06 Jun Mortgage Arrears Get More Severe
The latest data from S&P Global Ratings using their Mortgage Performance Index (SPIN) to March 2018 shows a rise in arrears, and significantly a hike in 90+ defaults. WA and NT continue their upward trends.
Here is the S&P chart, with the value of securitised mortgages in the pools falling. Overall defaults increased to 1.18% in March from 1.16% in February.
Arrears more than 90 days past due made up around 60% of total arrears in March 2018, up from 34% a decade earlier. This shift partly reflects a change in the reporting of arrears for loans in hardship that came in response to regulatory guidelines. Even accounting for this, however, there has been a persistent rise in this arrears category, though the level of arrears overall remains low.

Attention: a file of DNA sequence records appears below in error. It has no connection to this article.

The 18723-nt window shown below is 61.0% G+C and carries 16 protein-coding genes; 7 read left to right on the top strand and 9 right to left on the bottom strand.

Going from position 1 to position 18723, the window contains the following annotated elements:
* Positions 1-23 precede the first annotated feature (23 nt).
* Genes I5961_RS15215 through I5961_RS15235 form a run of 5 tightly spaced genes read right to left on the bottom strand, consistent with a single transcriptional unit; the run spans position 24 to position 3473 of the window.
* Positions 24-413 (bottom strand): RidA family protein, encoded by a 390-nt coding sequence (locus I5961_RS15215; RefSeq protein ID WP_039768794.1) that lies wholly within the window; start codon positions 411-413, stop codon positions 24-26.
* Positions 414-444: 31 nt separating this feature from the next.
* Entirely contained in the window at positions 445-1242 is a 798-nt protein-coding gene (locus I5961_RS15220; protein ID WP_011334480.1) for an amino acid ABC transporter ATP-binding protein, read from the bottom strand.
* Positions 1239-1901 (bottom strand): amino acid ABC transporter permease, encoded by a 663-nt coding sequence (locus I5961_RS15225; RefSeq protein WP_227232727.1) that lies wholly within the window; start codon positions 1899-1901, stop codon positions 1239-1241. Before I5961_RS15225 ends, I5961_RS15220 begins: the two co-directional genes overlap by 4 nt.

Arrears movements were mixed nationwide. Home loan delinquencies fell in New South Wales, Queensland, South Australia, and the Australian Capital Territory in March. Of note, mortgage arrears in South Australia appear to have turned a corner; the state’s March 2018 arrears of 1.35% are well down from a peak of 1.81% in January 2017. This reflects a general improvement in economic conditions in South Australia, in line with national trends. Western Australia remained the state with the nation’s highest arrears, sitting at 2.37% in March.
The trends clearly show persistent issues in WA, which chimes with the recent bank disclosures. The question is of course whether we will see defaults rising in other states as lending standards are tightened.
And I recall Wayne Byers recent comment to the effect that at these low interest rates, defaults should be lower!